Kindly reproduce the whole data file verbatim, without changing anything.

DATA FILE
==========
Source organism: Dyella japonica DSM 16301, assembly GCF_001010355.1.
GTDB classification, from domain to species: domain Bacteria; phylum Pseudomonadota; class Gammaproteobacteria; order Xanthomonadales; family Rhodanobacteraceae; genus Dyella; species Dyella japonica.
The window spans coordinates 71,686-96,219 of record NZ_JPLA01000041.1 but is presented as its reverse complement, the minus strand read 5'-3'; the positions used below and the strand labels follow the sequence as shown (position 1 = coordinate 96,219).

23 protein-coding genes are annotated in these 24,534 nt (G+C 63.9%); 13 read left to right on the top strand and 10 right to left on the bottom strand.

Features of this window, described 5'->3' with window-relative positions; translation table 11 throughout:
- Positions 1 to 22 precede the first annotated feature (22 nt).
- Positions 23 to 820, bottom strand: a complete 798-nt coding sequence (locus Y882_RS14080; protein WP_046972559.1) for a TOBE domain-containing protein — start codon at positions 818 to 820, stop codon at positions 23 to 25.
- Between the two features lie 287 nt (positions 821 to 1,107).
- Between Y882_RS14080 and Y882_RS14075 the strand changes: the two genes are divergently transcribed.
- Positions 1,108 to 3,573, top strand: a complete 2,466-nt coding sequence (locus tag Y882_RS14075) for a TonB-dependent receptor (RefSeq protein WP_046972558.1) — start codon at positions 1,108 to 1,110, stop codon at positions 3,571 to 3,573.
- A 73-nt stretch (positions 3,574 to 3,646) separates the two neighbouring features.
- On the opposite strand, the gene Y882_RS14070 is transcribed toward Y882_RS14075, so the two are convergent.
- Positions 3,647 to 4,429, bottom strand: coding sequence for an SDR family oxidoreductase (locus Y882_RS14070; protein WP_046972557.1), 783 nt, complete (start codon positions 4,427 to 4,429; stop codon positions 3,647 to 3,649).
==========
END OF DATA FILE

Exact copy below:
Source organism: Dyella japonica DSM 16301, assembly GCF_001010355.1.
GTDB classification, from domain to species: domain Bacteria; phylum Pseudomonadota; class Gammaproteobacteria; order Xanthomonadales; family Rhodanobacteraceae; genus Dyella; species Dyella japonica.
The window spans coordinates 71,686-96,219 of record NZ_JPLA01000041.1 but is presented as its reverse complement, the minus strand read 5'-3'; the positions used below and the strand labels follow the sequence as shown (position 1 = coordinate 96,219).

23 protein-coding genes are annotated in these 24,534 nt (G+C 63.9%); 13 read left to right on the top strand and 10 right to left on the bottom strand.

Features of this window, described 5'->3' with window-relative positions; translation table 11 throughout:
- Positions 1 to 22 precede the first annotated feature (22 nt).
- Positions 23 to 820, bottom strand: a complete 798-nt coding sequence (locus Y882_RS14080; protein WP_046972559.1) for a TOBE domain-containing protein — start codon at positions 818 to 820, stop codon at positions 23 to 25.
- Between the two features lie 287 nt (positions 821 to 1,107).
- Between Y882_RS14080 and Y882_RS14075 the strand changes: the two genes are divergently transcribed.
- Positions 1,108 to 3,573, top strand: a complete 2,466-nt coding sequence (locus tag Y882_RS14075) for a TonB-dependent receptor (RefSeq protein WP_046972558.1) — start codon at positions 1,108 to 1,110, stop codon at positions 3,571 to 3,573.
- A 73-nt stretch (positions 3,574 to 3,646) separates the two neighbouring features.
- On the opposite strand, the gene Y882_RS14070 is transcribed toward Y882_RS14075, so the two are convergent.
- Positions 3,647 to 4,429, bottom strand: coding sequence for an SDR family oxidoreductase (locus Y882_RS14070; protein WP_046972557.1), 783 nt, complete (start codon positions 4,427 to 4,429; stop codon positions 3,647 to 3,649).